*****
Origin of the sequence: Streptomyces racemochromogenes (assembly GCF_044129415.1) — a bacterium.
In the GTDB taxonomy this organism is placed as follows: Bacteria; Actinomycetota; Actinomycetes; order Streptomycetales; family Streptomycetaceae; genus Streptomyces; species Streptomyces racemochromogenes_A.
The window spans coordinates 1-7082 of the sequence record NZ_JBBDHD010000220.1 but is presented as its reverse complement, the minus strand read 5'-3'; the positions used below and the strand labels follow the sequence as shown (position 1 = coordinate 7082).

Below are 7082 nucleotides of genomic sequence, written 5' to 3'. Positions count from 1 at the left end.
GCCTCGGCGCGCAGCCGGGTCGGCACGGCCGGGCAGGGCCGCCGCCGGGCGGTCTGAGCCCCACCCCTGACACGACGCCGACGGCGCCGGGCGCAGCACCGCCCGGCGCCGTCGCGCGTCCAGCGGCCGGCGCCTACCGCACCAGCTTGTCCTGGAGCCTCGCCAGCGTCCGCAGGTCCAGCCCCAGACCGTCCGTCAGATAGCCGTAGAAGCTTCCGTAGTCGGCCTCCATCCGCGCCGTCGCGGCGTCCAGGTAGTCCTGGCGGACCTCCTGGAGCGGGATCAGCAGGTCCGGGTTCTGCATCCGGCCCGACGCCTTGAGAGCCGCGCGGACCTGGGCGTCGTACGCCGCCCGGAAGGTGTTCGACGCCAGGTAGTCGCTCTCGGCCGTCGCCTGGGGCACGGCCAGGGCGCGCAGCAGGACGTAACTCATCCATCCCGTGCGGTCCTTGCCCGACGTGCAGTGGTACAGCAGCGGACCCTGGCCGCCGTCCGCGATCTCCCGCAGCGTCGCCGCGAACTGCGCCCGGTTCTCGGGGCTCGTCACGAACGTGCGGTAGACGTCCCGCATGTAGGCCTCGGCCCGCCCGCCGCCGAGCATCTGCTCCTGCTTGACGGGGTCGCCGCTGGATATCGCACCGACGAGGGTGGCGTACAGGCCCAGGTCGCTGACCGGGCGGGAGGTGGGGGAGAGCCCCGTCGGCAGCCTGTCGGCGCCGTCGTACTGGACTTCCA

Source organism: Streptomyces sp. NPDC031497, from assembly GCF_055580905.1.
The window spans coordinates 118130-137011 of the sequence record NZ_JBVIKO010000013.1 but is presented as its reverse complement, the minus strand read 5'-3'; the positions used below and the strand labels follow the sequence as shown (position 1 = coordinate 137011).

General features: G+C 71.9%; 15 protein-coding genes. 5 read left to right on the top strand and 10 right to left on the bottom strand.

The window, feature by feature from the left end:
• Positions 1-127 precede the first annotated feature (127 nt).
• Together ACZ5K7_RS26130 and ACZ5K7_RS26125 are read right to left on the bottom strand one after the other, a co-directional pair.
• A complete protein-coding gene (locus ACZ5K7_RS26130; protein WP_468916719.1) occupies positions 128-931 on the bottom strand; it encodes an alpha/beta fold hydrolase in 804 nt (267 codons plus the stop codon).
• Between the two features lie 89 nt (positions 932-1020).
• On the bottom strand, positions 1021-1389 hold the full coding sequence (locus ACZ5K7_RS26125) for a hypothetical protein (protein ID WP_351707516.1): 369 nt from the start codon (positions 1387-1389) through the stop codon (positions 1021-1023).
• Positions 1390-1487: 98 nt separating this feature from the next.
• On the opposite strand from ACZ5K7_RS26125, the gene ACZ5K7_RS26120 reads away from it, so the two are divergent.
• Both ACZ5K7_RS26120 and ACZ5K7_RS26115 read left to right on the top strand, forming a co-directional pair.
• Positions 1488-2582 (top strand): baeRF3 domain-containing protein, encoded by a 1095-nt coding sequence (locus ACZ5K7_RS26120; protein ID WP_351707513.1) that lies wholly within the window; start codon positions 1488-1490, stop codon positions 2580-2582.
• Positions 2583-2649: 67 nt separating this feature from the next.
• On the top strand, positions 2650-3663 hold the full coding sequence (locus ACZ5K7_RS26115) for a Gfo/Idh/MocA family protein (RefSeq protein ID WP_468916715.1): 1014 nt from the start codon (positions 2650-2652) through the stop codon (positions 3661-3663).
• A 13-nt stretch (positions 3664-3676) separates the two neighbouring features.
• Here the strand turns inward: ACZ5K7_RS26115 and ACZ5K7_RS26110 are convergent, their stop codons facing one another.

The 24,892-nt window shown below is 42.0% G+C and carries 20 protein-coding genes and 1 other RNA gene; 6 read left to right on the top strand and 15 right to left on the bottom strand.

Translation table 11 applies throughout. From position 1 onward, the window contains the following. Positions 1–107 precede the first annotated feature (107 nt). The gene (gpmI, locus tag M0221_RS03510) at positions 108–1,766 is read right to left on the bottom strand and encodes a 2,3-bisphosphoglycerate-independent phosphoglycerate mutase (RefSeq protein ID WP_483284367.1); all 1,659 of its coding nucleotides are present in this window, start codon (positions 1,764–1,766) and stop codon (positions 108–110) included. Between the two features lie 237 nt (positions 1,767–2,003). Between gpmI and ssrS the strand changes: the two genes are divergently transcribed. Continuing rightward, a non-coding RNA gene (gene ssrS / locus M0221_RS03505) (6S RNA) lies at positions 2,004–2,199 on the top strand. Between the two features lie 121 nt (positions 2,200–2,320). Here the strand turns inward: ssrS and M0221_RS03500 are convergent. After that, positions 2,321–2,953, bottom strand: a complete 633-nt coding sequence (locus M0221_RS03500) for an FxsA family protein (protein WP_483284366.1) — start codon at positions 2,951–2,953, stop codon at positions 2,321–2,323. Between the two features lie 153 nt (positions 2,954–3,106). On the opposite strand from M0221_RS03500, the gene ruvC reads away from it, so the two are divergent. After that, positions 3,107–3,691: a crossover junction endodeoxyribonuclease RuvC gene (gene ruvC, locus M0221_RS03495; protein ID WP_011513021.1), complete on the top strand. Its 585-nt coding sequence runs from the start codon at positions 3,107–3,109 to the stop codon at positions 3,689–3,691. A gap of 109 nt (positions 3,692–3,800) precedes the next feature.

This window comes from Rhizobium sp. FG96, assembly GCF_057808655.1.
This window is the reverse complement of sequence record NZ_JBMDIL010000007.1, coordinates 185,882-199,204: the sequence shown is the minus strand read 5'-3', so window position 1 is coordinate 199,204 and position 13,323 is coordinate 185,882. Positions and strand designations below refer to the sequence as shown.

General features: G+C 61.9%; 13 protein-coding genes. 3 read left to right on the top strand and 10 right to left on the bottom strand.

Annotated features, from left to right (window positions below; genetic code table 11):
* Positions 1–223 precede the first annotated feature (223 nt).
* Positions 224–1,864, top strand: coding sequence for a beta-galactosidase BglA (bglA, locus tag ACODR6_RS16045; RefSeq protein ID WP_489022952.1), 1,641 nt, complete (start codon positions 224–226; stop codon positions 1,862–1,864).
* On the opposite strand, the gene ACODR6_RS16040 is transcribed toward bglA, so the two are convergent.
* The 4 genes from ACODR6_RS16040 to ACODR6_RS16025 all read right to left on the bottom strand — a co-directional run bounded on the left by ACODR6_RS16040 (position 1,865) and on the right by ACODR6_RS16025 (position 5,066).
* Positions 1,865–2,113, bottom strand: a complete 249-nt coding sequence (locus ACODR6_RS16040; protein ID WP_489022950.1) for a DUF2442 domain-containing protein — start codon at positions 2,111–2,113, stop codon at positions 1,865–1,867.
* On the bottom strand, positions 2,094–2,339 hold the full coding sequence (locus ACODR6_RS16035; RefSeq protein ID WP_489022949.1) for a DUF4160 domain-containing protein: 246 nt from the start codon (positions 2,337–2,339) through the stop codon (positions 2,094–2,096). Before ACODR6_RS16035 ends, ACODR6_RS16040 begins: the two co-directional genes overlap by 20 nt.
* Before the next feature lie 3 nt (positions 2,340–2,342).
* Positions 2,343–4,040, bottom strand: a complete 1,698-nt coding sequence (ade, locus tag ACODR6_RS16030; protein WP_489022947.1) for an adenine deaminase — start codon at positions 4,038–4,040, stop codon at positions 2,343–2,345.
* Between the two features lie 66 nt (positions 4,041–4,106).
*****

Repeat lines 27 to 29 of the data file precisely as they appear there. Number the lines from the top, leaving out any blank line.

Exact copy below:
General features: G+C 61.9%; 13 protein-coding genes. 3 read left to right on the top strand and 10 right to left on the bottom strand.

Annotated features, from left to right (window positions below; genetic code table 11):
* Positions 1–223 precede the first annotated feature (223 nt).